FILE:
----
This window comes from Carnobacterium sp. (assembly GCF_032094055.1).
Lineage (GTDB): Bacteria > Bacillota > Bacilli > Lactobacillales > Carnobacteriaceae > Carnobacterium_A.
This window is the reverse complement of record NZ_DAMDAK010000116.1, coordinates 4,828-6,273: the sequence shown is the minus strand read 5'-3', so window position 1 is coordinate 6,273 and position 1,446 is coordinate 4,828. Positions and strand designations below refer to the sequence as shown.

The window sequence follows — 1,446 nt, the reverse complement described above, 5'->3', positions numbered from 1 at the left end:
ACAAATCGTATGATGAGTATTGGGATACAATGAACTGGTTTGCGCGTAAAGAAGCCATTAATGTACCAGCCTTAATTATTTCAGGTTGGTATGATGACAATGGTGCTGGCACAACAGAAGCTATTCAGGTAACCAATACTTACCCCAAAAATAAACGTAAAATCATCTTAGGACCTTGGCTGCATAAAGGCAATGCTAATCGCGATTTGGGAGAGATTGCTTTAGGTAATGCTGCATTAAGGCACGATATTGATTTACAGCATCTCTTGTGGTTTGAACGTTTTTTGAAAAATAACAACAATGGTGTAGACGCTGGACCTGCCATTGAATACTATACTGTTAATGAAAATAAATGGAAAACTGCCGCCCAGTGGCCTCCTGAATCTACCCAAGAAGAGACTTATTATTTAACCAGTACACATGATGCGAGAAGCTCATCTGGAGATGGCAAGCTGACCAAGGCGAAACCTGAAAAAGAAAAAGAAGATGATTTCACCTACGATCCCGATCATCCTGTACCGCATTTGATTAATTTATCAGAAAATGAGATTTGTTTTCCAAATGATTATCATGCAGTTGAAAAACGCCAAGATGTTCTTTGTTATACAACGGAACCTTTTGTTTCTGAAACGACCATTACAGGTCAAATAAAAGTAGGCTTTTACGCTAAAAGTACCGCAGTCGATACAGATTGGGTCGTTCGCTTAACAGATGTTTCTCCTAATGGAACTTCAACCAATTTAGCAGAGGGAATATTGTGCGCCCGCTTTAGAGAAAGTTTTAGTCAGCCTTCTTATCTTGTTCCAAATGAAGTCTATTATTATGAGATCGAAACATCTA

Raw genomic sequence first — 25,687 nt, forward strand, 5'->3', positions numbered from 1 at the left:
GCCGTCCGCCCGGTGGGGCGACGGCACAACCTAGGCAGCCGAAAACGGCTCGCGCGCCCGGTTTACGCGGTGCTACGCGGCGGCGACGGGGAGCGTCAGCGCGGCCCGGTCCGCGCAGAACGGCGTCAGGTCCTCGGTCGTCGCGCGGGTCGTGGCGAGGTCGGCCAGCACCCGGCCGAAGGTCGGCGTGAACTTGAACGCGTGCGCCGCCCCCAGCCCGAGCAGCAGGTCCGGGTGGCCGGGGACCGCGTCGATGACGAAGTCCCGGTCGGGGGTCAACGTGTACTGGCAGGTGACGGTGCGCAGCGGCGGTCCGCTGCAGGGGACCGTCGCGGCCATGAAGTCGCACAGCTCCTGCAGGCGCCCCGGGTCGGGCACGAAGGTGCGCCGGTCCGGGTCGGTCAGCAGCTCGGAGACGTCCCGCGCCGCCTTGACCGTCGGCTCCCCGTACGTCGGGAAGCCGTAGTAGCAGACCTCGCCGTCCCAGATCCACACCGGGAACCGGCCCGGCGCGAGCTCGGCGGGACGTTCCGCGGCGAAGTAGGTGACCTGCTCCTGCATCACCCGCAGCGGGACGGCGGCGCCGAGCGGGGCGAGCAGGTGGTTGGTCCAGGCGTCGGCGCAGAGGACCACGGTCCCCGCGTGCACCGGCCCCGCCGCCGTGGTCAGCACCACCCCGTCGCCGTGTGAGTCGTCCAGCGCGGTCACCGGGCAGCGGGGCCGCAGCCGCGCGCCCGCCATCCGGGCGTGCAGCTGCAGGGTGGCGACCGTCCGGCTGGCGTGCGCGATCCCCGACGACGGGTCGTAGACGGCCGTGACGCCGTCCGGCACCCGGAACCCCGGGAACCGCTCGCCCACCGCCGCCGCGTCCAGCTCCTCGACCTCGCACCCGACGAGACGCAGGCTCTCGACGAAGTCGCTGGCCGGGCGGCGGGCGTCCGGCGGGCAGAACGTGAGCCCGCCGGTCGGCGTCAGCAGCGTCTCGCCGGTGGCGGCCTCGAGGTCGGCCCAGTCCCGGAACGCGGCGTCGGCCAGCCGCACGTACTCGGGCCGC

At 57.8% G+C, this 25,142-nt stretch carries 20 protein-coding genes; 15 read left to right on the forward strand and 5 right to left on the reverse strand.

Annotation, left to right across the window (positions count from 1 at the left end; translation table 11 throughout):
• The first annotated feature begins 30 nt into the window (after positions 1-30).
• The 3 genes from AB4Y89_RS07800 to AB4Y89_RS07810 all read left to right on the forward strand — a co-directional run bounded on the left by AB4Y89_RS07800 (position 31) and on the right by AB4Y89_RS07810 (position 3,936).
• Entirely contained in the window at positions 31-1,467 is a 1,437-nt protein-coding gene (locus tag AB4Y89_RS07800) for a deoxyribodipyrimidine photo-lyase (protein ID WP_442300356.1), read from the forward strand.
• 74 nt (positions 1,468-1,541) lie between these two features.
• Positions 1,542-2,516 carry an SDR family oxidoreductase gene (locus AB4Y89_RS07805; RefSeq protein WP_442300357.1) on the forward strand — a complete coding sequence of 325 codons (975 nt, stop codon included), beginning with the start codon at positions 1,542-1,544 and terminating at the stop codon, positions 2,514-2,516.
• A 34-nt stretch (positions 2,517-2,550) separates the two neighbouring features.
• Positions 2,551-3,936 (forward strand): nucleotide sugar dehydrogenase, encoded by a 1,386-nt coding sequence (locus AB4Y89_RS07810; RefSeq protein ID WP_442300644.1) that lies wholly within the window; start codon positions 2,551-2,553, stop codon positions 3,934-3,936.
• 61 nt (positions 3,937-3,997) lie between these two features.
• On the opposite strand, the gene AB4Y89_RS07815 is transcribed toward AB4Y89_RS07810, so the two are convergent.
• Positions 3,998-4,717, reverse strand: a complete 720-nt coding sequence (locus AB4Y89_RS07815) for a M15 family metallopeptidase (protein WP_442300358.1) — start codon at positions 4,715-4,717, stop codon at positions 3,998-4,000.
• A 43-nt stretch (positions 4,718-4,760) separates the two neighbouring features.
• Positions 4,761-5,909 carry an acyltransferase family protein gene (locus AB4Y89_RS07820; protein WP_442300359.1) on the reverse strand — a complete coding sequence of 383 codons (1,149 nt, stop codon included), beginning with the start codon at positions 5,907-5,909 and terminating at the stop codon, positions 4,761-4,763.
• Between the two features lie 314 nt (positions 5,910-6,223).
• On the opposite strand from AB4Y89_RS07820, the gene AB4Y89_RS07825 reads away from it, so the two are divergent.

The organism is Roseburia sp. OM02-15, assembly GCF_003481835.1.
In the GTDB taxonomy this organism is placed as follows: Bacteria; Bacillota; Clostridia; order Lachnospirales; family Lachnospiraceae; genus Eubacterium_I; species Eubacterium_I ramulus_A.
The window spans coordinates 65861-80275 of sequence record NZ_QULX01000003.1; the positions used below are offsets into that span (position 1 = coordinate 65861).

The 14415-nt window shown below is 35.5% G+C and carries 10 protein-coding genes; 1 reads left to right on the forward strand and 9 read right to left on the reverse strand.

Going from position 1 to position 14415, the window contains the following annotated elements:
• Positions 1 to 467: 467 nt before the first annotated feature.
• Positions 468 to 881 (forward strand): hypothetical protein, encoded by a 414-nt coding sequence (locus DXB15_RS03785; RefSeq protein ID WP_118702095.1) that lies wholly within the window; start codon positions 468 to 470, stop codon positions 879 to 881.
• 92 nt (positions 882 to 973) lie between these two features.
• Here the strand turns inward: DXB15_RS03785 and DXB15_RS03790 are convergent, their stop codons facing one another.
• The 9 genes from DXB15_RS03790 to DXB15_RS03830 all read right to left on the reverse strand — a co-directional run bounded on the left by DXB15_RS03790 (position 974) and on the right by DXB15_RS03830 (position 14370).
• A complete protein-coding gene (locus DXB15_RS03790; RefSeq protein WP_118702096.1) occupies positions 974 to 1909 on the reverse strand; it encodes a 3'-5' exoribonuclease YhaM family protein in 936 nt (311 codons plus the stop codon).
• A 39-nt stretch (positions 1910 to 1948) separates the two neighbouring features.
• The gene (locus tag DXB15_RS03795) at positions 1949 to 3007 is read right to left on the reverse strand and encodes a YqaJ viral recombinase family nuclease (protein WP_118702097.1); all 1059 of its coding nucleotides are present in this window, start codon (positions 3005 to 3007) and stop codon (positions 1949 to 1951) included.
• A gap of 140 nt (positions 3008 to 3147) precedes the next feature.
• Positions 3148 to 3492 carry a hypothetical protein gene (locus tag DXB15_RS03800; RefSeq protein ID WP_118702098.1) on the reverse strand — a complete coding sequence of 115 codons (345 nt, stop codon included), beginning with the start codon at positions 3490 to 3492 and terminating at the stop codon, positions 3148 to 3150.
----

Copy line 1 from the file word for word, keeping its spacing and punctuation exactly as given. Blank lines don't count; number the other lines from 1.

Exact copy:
This window comes from Carnobacterium sp. (assembly GCF_032094055.1).